Fluctuations of the Atlantic North Equatorial Undercurrent and associated changes in oxygen transports
|Author(s)||Burmeister K.1, Lübbecke J. F.1, 2, Brandt P.1, 2, Claus M.1, 2, Hahn J.1|
|Affiliation(s)||1 : GEOMAR Helmholtz Centre for Ocean Research Kiel Kiel , Germany
2 : Christian‐Albrechts‐Universität zu Kiel Kiel ,Germany
|Source||Geophysical Research Letters (0094-8276) (American Geophysical Union (AGU)), 2020-07 , Vol. 47 , N. 13 , P. e2020GL088350 (9p.)|
|WOS© Times Cited||1|
Although the core velocity of the Atlantic North Equatorial Undercurrent (NEUC) is low (0.1‐0.3 ms‐1) it has been suggested to act as an important oxygen supply route towards the oxygen minimum zone in the eastern tropical North Atlantic. For the first time the intraseasonal to interannual NEUC variability and its impact on oxygen is investigated based on shipboard and moored velocity observations around 5°N, 23°W. In contrast to previous studies that were mainly based on models or hydrographic data, we find hardly any seasonal cycle of NEUC transports in the central Atlantic. The NEUC transport variability is instead dominated by sporadic intraseasonal events. Only some of these events are associated with high oxygen levels suggesting an occasional eastward oxygen supply by NEUC transport events. Nevertheless, they likely contribute to the local oxygen maximum in the mean shipboard section along 23°W at the NEUC core position.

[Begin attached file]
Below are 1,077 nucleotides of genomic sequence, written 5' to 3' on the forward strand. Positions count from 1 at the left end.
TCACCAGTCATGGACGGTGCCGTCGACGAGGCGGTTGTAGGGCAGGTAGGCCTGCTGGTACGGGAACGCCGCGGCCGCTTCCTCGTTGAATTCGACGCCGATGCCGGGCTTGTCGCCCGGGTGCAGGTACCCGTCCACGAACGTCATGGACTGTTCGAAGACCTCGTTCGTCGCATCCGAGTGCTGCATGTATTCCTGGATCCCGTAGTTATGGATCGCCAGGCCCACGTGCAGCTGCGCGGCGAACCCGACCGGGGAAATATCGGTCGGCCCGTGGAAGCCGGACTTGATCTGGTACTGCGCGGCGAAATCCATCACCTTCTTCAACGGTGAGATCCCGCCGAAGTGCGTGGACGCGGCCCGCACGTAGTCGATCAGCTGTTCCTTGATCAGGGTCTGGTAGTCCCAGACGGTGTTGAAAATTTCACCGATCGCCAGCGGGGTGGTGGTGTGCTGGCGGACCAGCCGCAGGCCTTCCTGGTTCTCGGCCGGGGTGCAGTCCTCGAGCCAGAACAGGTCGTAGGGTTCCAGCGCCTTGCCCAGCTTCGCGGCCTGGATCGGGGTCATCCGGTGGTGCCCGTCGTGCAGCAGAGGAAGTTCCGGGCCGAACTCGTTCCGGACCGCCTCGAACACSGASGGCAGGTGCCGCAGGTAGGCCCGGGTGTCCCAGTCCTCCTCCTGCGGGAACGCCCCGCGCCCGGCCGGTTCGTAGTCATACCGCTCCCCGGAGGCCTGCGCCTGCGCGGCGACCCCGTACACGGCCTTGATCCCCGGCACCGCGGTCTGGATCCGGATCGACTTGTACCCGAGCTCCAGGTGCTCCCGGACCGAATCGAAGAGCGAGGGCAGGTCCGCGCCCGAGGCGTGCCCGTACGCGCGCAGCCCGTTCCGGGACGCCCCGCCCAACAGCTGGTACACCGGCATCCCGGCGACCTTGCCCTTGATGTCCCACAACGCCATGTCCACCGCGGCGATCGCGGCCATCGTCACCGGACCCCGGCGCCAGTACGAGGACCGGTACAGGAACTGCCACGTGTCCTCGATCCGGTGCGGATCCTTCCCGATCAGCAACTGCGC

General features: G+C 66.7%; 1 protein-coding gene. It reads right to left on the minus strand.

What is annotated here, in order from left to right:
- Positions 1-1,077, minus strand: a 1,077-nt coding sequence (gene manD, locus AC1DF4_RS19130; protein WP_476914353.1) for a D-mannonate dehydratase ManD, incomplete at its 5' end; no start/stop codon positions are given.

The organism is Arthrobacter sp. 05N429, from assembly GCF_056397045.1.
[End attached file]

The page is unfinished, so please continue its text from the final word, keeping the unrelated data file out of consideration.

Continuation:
Plain Language Summary
In the eastern tropical North Atlantic a zone of low‐oxygen waters exists between 100 m and 700 m depth due to high oxygen consumption and weak exchange of water masses. Long‐term oxygen changes in this zone have been reported with possible impacts on, for example, the ecosystem or the available habitat for fish. Typically, water masses in that region are exchanged via weak eastward and westward currents. As the oxygen concentration in the western Atlantic basin is high, an eastward current such as the North Equatorial Undercurrent (NEUC) may transport oxygen‐rich waters into the eastern low‐oxygen zone. Given the east‐west difference in oxygen concentration, we assume that a stronger NEUC is transporting more oxygen‐rich water from the western towards the eastern basin. This is the first study that investigates the variations in NEUC transport based on direct velocity measurements at 5°N, 23°W. In contrast to previous studies based on model simulations or hydrographic data, we do not find a seasonal cycle of the NEUC transport. Instead, changes of the NEUC transport are dominated by bursts of eastward flow which persist for a few months. These eastward flow bursts are only occasionally associated with higher oxygen concentrations.